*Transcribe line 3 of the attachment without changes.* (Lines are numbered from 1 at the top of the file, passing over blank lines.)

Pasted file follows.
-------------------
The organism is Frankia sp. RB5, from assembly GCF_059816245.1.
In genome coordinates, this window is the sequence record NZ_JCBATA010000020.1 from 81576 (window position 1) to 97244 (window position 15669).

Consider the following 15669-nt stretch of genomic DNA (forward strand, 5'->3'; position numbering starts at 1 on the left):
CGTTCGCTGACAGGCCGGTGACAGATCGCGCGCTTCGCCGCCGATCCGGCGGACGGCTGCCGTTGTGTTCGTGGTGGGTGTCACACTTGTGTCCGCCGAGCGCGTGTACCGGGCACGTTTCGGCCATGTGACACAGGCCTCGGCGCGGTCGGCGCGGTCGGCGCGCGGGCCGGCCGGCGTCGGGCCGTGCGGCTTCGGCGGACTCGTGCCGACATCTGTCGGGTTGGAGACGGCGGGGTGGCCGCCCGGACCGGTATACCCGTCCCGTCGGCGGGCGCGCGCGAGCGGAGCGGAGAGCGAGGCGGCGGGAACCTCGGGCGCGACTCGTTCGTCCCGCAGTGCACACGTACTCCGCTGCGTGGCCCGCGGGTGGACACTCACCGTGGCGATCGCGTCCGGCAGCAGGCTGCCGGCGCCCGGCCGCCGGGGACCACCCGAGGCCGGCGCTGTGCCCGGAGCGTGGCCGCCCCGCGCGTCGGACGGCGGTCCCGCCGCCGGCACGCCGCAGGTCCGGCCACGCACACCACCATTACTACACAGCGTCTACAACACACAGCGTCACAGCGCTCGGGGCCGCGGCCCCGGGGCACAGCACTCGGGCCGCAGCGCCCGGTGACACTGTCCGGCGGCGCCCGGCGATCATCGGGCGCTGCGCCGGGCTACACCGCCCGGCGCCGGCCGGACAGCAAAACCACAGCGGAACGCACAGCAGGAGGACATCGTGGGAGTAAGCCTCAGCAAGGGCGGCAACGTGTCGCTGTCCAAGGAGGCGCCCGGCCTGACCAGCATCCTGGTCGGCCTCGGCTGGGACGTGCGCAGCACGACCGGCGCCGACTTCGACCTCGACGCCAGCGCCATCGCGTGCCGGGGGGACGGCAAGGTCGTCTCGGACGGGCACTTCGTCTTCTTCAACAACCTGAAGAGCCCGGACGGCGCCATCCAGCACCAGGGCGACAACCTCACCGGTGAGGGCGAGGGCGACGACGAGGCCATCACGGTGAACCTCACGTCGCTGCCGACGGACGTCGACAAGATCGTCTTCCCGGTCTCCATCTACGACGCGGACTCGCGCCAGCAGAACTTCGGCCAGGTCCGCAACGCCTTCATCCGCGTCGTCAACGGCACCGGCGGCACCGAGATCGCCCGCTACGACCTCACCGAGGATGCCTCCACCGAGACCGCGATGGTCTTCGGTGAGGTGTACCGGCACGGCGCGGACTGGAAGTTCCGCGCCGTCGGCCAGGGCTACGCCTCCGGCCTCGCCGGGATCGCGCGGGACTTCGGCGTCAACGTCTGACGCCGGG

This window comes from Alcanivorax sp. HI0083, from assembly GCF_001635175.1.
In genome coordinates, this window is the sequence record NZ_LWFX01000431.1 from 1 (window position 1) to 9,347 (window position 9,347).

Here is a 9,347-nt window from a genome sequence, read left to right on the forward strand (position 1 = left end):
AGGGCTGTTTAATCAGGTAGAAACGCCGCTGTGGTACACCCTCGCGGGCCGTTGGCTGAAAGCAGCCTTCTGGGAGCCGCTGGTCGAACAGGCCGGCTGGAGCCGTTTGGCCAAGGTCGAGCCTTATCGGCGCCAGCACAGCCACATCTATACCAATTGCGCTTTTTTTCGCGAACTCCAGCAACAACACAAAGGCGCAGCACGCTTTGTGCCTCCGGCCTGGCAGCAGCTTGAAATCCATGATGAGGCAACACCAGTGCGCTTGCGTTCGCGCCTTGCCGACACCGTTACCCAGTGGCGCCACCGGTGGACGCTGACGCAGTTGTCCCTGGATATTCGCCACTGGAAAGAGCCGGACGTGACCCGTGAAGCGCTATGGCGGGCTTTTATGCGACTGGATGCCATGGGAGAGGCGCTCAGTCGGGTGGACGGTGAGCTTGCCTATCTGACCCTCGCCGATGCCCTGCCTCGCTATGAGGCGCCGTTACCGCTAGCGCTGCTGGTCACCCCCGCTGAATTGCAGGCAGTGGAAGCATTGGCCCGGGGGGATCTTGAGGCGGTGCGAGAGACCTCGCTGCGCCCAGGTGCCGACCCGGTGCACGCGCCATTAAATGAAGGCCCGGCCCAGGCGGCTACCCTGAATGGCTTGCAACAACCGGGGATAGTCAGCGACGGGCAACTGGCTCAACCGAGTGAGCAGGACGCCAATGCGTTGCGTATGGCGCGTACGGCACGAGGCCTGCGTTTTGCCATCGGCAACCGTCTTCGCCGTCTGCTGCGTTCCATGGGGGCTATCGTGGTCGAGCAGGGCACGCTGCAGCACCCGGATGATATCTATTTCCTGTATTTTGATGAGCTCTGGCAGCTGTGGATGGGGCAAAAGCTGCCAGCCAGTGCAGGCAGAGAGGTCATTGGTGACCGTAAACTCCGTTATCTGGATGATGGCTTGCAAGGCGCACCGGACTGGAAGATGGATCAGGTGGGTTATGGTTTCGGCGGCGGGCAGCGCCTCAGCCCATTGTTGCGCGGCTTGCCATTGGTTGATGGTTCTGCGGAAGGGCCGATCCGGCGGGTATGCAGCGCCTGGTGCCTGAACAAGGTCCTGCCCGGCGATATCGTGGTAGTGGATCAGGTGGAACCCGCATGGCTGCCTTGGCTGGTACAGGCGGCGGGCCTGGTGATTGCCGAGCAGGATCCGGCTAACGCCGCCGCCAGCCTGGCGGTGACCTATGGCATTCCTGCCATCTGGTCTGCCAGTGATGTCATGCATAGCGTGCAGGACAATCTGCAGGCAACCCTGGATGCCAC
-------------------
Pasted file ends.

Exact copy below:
Consider the following 15669-nt stretch of genomic DNA (forward strand, 5'->3'; position numbering starts at 1 on the left):